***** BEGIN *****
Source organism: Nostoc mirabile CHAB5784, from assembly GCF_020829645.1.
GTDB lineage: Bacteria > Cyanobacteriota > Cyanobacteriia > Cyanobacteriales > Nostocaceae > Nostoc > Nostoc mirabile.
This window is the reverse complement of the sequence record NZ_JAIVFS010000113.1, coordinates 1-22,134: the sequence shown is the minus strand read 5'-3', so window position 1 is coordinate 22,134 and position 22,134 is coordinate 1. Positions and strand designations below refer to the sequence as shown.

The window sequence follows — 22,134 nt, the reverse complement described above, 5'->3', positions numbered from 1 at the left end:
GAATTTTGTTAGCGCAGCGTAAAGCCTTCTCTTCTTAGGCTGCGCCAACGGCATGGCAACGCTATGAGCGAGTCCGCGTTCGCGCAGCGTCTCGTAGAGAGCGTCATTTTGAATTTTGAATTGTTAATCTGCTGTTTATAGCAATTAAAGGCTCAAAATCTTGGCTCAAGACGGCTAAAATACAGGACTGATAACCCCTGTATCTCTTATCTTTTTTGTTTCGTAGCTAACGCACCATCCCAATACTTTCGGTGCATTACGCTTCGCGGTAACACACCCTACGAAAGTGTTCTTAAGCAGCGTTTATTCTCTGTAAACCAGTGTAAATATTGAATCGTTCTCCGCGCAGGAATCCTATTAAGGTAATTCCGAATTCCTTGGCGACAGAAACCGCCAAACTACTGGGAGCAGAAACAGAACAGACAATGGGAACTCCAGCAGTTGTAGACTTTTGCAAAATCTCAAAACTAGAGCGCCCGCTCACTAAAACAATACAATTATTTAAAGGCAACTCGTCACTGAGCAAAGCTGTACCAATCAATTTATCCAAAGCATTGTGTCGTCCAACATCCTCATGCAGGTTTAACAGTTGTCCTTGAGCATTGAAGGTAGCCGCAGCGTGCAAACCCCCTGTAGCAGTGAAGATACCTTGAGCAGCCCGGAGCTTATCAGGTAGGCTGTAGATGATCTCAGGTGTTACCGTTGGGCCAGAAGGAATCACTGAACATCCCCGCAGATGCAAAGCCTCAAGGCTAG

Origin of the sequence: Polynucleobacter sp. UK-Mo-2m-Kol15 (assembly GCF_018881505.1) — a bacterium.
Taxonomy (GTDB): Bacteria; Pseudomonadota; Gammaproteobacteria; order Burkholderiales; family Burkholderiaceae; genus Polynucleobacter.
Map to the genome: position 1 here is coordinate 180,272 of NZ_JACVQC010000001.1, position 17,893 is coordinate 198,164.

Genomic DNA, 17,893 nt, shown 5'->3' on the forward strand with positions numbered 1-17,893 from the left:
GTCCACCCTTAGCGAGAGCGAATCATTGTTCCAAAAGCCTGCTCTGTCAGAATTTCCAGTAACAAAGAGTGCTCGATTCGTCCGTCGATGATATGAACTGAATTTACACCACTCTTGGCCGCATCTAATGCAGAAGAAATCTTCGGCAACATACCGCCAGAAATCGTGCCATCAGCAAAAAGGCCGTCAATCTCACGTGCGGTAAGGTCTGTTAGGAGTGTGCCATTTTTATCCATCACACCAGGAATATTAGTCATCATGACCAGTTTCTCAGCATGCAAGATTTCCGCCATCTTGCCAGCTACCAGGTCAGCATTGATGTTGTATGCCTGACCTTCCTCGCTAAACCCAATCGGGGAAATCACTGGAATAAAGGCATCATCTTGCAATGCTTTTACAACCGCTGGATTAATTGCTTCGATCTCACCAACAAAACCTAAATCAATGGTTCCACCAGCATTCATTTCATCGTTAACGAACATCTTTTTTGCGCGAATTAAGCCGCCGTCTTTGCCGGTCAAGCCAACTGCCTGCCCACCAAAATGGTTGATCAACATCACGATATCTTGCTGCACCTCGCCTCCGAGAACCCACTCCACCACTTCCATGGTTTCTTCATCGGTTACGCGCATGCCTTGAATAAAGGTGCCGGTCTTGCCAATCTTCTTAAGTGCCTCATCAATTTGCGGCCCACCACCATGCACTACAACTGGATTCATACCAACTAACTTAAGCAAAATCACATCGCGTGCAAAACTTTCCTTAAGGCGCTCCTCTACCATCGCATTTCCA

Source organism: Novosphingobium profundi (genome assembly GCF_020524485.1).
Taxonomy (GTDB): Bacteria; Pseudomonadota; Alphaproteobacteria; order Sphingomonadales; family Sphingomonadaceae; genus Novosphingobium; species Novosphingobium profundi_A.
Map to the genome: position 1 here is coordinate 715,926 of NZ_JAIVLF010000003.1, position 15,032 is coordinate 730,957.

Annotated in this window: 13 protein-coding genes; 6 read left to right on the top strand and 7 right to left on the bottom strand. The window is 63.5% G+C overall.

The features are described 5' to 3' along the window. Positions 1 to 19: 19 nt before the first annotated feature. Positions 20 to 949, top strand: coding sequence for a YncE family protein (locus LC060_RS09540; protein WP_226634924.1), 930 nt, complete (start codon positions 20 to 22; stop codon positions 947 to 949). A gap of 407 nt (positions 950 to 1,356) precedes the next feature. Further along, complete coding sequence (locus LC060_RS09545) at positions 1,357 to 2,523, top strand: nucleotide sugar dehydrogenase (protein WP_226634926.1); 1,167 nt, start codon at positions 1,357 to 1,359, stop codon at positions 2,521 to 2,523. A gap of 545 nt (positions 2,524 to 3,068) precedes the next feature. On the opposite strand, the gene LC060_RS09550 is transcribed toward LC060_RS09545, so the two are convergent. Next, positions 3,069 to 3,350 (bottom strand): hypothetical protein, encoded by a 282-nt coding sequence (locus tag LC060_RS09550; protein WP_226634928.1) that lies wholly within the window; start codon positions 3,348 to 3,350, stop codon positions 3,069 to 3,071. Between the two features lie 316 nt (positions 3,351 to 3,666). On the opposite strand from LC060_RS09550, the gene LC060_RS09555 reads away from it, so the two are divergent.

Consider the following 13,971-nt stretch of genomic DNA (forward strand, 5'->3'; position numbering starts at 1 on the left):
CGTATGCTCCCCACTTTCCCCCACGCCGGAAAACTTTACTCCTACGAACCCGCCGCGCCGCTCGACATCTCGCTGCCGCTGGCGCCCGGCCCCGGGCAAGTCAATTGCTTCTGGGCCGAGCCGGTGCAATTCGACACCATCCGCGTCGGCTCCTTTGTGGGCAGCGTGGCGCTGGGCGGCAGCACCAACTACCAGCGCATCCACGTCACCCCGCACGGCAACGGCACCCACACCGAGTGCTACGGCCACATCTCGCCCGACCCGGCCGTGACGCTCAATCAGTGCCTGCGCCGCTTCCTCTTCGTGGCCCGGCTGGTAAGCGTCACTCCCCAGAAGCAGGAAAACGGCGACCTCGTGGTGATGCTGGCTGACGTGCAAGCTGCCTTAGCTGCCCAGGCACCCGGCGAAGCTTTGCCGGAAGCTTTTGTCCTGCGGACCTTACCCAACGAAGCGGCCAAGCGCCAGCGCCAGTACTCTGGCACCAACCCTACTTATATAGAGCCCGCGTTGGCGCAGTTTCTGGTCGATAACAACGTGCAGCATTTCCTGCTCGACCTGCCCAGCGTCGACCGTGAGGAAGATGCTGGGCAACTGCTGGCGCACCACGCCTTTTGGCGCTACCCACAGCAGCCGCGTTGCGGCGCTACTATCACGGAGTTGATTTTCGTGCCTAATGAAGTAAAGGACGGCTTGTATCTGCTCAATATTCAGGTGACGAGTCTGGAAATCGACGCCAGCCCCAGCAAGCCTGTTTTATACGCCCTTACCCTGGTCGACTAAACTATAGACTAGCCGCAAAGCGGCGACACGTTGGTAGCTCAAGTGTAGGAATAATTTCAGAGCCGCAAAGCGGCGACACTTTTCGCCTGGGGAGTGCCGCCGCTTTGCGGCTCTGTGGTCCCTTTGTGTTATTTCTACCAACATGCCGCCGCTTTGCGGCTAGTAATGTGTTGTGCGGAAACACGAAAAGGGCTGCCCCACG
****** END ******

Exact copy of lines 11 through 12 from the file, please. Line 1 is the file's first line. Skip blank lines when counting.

Source organism: Novosphingobium profundi (genome assembly GCF_020524485.1).
Taxonomy (GTDB): Bacteria; Pseudomonadota; Alphaproteobacteria; order Sphingomonadales; family Sphingomonadaceae; genus Novosphingobium; species Novosphingobium profundi_A.